Freedman in radical rethink
CHAMPION trainer Lee Freedman has totally revised his thinking about the type of horse needed to win the Hongkong Invitation races after last Sunday's failure of Storaia in the Invitation Bowl at Sha Tin.
Freedman offers no excuses for Storaia - ridden by Damien Oliver - other than the simple fact that the gelding wasn't good enough.
He now believes the quality of the Hongkong races is such that failed Group One horses from Australia cannot compete.
A horse such as Storaia, despite his good record in Group One races behind the likes of Schillaci, has probably lost his chance of winning at that level.
''In future, I think we have to look for horses on the way up rather than failed Group One horses,'' Freedman said.
''A horse that has won Group Three or Two races but looks to be advancing into Group One - that's the observation of both myself and my brother Richard who took Storaia to Hongkong.'' Storaia, according to Richard Freedman, is essentially a Group Two horse not up to winning at Group One.
''A horse like Kessem a couple of years back is ideal, while both Romanee Conti and Fraar are horses that look certain to win Group One races in Australia or New Zealand,'' he said.
The trouble with that theory is the selection process now in existence in Australia for the Hongkong races.
At present, horses are recommended by Victoria Racing Club handicapper Jim Bowler who virtually phantom handicaps the horses nominated, and the top weights are invited.
The type of horse Freedman is talking about, without any Group One placings, may not get Bowler's high rating.
''What they have to do is change the selection procedure and make it more subjective. Pick the horses that can win the race,'' Freedman said.
Lee Freedman has abandoned plans to take champion sprinter Schillaci to Tokyo for next month's A$1-million Yosuda Kunen, over 1,600 metres. The trip was shelved after costs escalated with the withdrawal of the other Australian contender, Kinjite.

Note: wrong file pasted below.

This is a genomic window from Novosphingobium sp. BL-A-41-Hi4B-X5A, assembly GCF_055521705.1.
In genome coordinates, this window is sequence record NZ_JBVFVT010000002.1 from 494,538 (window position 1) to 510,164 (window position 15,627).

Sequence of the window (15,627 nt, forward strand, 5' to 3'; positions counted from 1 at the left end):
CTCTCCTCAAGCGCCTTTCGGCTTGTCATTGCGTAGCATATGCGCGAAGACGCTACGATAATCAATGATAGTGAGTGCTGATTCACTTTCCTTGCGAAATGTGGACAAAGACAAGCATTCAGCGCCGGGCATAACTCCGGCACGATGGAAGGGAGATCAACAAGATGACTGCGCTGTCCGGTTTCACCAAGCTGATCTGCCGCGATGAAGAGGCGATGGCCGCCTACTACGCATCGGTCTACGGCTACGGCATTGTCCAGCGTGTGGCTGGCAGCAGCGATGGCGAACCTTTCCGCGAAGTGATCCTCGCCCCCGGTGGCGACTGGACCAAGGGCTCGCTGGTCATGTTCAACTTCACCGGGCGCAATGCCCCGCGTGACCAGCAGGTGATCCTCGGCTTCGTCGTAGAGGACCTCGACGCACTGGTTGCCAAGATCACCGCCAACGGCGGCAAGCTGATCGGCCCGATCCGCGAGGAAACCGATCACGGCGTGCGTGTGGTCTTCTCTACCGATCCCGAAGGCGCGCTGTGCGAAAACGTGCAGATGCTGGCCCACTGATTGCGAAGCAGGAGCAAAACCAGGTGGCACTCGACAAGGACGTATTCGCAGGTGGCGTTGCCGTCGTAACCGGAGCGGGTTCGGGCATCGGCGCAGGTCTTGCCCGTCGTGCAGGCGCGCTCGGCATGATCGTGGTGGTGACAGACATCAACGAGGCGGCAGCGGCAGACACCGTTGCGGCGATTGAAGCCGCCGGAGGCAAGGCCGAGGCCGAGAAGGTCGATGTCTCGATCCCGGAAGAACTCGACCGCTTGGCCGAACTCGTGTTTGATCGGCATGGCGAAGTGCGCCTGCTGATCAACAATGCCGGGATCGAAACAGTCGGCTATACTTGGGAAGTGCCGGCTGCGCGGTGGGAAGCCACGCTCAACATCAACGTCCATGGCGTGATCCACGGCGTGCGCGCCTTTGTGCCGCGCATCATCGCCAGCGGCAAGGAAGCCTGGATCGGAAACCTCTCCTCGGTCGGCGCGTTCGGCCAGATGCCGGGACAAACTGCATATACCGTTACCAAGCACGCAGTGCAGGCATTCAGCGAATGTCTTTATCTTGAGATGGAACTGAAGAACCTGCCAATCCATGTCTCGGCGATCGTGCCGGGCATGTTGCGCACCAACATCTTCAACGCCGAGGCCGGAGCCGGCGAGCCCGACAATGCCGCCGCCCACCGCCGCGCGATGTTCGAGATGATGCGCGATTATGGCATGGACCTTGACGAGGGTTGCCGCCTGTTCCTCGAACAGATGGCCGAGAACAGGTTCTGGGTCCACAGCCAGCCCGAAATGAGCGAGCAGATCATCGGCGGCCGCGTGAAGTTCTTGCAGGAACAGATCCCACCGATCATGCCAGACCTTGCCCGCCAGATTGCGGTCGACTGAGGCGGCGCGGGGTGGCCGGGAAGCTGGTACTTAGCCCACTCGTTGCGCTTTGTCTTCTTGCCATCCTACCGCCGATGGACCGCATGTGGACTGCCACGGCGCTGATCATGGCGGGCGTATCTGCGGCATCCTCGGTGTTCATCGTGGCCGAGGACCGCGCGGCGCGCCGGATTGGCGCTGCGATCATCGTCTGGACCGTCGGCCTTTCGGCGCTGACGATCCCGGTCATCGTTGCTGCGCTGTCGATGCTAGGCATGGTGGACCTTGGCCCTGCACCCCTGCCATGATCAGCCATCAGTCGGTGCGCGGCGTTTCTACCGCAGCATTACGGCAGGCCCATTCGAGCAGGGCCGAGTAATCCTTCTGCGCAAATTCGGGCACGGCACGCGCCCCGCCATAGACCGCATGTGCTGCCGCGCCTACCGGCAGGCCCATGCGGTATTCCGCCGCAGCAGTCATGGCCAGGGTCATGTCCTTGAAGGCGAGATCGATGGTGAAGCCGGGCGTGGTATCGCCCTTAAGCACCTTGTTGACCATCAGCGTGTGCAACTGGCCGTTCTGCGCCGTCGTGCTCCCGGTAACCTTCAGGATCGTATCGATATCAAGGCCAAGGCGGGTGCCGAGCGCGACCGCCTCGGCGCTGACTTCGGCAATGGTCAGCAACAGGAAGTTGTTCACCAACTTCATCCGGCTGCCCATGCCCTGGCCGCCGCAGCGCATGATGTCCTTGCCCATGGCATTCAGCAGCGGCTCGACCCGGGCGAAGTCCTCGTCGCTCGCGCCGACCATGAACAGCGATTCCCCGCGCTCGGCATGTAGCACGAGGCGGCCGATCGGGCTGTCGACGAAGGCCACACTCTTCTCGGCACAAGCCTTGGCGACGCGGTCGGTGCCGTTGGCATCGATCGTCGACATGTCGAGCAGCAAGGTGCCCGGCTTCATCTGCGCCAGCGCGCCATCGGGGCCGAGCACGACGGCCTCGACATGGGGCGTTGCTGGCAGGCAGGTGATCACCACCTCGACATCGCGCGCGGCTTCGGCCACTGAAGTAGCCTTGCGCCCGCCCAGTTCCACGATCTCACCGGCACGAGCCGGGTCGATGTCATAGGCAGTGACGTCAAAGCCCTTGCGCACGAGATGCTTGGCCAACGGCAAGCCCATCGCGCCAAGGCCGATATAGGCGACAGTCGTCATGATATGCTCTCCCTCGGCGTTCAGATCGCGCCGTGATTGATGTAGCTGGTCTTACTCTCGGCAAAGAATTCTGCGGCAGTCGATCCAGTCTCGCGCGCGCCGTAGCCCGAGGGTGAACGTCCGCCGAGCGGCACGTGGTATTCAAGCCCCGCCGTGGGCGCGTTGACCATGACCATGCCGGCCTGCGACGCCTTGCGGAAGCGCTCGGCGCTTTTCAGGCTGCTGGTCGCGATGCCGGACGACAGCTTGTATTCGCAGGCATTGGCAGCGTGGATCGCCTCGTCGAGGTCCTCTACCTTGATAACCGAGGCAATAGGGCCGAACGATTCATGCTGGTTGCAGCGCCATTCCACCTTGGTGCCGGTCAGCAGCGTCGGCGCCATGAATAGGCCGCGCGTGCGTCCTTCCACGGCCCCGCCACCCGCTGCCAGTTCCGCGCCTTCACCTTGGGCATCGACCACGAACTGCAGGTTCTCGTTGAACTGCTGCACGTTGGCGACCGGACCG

Young Sydney trainer Kerry Jordan scored his most important win when Innocent King won the A$1-million AJC Derby (2,400 metres) at Randwick.
Innocent King, ridden by Jim Cassidy, overcame a severe check at 600 metres to win in a storming finish along the rails.
The New Zealand bred Innocent King charged home to beat BMW winner Kaaptive Edition.
Trainer Graeme Rogerson had his most successful Australian carnival in Sydney when star filly Skating won the A$1-million Doncaster Handicap (1,600 metres) at Randwick.
Skating, by At Talaq, overcame barrier 17 to hold off last year's Doncaster Handicap winner Soho Square.
Rogerson describes Skating, ridden by Grant Cooksley, as an outstanding filly who could be a superstar next season.
Sheikh Hamdan Bin Rashid Al Maktoum got some consolation for Fraar's defeat in the Hongkong Invitation Cup by winning the A$500,000 Sydney Cup with the imported stayer Azzaam.
Jockey Mick Dittman had a perfect ride on Azzaam, the son of Chief's Crown, to beat Te Akau Nick.
Dittman may have to abandon plans to ride for Robert Sangster in Britain as his wife Maureen has fallen ill.
Maureen, a trainer, has been operated on to remove a brain tumour and must now undergo more therapy.